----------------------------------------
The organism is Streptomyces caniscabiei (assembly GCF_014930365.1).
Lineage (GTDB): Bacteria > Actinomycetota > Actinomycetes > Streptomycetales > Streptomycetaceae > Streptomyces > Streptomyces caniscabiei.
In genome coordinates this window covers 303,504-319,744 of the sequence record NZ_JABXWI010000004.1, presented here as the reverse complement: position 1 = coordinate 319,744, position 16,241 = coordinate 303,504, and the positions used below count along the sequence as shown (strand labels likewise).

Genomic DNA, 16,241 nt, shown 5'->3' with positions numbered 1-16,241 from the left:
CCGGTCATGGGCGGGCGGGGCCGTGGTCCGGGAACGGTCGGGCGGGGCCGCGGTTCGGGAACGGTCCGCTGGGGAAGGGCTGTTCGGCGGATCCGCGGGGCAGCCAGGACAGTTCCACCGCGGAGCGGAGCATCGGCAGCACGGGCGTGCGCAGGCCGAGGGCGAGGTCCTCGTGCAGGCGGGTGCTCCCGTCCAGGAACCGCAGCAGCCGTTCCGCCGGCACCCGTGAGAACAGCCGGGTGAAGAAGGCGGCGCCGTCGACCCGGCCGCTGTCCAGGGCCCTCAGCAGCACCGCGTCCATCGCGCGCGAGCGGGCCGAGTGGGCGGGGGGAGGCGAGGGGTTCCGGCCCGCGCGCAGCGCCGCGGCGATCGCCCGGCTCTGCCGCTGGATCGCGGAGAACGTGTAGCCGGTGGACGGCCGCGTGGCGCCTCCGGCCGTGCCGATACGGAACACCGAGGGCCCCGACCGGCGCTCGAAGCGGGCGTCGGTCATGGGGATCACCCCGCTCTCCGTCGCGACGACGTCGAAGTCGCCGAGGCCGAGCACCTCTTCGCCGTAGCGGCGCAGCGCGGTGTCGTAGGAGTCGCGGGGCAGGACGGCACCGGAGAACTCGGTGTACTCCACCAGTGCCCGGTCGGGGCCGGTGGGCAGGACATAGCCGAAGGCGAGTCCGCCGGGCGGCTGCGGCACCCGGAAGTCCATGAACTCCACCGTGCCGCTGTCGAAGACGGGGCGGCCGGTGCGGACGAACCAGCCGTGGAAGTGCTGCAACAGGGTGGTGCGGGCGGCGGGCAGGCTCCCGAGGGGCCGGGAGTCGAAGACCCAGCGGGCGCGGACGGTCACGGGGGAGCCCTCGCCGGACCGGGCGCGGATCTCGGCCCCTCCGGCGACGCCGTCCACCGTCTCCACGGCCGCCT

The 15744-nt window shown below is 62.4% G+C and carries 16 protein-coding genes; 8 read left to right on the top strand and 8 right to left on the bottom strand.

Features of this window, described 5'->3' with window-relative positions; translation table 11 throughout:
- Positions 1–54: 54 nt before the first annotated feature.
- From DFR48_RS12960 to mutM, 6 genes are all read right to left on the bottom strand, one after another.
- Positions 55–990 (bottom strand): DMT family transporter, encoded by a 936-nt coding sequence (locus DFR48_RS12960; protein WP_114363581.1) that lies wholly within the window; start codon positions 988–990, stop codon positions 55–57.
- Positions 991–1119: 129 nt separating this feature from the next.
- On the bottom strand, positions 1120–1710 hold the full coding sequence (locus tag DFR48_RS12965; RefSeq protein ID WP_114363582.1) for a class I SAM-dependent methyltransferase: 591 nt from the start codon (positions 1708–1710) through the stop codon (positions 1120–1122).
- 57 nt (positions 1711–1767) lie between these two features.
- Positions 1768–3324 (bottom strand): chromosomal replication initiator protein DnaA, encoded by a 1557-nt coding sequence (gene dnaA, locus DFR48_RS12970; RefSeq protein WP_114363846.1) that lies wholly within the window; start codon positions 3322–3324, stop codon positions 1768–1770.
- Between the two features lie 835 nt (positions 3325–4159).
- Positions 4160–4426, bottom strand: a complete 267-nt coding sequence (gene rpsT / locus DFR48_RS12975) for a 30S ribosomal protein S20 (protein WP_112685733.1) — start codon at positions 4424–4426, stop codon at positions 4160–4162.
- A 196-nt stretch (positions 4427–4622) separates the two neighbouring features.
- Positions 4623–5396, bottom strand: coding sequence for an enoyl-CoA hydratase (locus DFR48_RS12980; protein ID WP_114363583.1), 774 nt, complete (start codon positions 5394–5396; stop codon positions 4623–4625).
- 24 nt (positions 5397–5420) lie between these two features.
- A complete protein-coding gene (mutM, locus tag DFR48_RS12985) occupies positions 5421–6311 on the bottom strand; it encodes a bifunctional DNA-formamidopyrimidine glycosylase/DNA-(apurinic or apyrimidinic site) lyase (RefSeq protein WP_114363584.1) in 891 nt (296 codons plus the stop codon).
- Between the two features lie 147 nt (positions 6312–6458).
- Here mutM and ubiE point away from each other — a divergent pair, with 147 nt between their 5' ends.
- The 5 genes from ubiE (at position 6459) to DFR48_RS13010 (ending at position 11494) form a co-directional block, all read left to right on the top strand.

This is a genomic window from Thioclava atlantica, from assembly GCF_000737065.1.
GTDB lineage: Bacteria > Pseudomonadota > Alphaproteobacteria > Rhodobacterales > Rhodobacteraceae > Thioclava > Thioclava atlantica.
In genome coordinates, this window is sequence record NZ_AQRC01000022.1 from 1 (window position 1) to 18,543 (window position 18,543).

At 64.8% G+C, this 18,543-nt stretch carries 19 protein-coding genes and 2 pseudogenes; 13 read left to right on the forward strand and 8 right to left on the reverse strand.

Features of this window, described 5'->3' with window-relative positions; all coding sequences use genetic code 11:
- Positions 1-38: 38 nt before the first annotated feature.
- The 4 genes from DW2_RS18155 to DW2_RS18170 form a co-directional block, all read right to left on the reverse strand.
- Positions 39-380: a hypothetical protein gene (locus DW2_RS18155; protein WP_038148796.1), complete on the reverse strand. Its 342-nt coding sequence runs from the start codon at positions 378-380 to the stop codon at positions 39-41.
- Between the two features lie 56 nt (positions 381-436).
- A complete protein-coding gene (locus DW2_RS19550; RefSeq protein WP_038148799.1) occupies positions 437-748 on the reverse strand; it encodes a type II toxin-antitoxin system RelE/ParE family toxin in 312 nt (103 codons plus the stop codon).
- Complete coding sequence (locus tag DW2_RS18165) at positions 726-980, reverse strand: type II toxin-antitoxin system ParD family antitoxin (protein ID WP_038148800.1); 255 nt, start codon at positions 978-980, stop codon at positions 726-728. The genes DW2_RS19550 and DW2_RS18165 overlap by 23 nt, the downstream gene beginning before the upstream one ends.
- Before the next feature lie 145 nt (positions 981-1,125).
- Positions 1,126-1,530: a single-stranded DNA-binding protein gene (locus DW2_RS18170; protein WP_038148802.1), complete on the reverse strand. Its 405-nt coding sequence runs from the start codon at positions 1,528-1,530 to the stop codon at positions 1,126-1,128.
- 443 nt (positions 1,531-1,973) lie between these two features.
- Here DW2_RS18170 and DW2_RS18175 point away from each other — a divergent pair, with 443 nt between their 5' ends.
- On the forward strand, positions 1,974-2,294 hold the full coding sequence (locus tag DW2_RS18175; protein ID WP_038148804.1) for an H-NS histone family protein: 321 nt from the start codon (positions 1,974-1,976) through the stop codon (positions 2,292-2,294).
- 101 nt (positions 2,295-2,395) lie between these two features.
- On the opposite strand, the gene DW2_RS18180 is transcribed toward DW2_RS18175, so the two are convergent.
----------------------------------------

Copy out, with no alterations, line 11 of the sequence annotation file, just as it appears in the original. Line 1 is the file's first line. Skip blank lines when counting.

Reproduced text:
- Positions 991–1119: 129 nt separating this feature from the next.